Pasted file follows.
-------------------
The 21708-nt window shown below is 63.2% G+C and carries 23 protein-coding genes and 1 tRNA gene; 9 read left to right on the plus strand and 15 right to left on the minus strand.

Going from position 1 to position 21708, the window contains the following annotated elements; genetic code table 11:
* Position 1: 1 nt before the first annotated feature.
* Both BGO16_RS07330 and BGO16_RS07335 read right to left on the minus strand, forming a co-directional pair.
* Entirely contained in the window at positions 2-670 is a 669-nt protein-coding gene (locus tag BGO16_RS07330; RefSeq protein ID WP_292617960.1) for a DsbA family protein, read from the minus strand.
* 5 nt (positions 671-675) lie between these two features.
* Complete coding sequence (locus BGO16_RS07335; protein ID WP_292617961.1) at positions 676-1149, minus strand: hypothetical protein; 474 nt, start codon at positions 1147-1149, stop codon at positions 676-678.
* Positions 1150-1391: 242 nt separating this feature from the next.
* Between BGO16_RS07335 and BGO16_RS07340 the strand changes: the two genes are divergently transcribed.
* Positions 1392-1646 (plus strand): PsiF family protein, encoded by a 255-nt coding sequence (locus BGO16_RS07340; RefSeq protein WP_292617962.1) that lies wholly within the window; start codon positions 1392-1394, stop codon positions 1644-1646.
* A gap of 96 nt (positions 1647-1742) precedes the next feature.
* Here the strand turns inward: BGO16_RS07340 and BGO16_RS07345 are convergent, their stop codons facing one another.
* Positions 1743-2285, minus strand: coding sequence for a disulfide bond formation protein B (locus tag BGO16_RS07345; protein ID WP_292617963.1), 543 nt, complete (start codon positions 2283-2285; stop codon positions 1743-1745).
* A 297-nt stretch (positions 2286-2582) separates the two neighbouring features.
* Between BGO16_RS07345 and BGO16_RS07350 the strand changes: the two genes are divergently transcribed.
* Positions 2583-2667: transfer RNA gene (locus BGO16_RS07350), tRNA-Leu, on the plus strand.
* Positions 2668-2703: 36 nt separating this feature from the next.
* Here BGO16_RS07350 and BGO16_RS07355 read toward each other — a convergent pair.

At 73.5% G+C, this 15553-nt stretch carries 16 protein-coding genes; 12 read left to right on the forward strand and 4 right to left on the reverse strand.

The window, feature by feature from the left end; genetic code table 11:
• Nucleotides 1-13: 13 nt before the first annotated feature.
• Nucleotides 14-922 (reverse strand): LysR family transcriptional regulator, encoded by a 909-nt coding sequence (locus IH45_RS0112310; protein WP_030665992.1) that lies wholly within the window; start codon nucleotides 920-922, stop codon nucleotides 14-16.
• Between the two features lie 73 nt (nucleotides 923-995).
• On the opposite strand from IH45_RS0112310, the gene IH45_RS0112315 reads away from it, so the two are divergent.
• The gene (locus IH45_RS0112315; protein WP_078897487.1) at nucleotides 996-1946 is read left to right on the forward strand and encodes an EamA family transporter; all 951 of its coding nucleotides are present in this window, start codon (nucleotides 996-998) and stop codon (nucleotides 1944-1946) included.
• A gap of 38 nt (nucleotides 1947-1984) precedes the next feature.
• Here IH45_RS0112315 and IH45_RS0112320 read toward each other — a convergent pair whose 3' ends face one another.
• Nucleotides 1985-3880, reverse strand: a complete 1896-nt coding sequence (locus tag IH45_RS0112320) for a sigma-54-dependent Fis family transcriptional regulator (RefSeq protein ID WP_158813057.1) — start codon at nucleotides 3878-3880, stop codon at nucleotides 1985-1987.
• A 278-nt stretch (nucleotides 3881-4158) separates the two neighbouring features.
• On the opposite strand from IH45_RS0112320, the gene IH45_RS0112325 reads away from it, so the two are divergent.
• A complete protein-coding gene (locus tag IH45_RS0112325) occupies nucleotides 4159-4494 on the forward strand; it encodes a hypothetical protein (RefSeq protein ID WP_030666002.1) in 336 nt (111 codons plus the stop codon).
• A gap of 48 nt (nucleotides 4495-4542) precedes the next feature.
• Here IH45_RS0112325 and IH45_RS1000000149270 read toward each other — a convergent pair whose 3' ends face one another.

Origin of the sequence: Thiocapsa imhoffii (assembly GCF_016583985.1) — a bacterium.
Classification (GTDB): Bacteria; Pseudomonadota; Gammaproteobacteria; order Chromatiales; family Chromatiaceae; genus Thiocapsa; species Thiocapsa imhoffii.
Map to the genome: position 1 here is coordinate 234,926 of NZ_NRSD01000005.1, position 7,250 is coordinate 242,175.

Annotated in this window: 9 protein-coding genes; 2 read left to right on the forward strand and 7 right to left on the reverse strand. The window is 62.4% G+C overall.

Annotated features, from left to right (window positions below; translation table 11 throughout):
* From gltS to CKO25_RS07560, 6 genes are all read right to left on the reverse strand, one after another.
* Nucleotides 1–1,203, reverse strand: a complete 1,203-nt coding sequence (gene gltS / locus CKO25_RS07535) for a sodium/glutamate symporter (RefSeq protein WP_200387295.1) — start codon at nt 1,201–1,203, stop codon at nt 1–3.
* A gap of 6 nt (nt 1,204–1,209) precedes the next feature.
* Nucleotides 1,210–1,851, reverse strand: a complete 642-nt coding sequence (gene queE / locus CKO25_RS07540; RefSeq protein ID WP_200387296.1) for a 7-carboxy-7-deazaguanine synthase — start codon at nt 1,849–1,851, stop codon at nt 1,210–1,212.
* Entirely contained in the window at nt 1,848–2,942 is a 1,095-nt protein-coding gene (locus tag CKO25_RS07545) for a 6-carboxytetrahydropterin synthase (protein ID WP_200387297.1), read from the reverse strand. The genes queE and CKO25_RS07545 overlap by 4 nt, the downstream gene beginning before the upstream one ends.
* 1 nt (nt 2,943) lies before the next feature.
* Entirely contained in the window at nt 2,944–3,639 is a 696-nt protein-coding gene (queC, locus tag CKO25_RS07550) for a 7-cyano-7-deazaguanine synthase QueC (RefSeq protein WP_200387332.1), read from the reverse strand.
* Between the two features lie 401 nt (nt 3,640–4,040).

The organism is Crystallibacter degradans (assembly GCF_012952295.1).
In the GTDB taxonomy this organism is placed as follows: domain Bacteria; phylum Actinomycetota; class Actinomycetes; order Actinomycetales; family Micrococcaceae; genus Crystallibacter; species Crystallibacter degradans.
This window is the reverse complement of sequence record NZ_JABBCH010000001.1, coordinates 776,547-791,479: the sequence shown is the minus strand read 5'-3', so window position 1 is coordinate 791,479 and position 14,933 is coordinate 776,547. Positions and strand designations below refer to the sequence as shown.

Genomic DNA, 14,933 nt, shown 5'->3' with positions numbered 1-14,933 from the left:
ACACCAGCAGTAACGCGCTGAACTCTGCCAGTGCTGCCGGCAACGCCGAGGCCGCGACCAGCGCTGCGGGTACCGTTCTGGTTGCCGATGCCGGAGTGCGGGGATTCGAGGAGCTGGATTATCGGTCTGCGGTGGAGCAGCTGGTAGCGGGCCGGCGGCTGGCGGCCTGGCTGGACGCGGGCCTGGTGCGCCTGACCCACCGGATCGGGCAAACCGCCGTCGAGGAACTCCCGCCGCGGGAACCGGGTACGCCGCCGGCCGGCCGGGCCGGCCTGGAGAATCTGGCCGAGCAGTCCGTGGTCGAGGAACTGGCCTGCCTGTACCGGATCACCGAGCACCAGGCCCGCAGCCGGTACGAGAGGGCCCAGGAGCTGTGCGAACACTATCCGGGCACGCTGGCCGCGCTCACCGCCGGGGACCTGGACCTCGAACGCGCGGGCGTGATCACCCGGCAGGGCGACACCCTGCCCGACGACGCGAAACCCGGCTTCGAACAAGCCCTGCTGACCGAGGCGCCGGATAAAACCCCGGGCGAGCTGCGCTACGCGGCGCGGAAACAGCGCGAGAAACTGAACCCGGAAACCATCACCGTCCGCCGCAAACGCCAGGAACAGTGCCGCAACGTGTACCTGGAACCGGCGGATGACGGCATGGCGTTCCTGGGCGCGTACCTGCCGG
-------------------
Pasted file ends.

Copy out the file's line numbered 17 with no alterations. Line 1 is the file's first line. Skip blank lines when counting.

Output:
* Positions 2668-2703: 36 nt separating this feature from the next.